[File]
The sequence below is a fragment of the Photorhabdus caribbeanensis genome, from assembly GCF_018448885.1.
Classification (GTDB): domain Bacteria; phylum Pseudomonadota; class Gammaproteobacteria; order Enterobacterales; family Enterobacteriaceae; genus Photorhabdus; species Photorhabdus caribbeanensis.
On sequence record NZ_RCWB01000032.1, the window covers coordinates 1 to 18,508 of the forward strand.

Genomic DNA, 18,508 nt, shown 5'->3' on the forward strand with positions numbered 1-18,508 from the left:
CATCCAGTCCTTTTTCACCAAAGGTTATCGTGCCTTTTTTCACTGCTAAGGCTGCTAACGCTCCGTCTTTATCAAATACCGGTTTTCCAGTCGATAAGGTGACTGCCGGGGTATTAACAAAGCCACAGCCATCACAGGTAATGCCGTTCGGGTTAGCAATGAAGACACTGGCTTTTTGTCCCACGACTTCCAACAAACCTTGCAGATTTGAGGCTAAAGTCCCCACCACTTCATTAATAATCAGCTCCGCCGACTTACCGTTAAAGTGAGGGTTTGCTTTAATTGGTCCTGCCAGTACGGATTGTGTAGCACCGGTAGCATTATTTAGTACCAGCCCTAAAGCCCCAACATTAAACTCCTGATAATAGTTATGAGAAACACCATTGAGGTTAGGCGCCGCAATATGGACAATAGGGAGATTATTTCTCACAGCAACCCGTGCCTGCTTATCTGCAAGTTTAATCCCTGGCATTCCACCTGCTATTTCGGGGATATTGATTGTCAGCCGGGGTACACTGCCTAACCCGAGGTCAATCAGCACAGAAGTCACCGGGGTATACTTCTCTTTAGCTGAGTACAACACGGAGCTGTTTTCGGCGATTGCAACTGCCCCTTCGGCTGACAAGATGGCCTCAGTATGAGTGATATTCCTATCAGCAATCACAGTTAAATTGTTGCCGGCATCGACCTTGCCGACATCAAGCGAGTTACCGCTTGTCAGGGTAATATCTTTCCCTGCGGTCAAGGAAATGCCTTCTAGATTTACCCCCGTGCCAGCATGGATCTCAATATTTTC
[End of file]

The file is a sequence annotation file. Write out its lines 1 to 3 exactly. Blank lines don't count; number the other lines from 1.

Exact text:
The sequence below is a fragment of the Photorhabdus caribbeanensis genome, from assembly GCF_018448885.1.
Classification (GTDB): domain Bacteria; phylum Pseudomonadota; class Gammaproteobacteria; order Enterobacterales; family Enterobacteriaceae; genus Photorhabdus; species Photorhabdus caribbeanensis.
On sequence record NZ_RCWB01000032.1, the window covers coordinates 1 to 18,508 of the forward strand.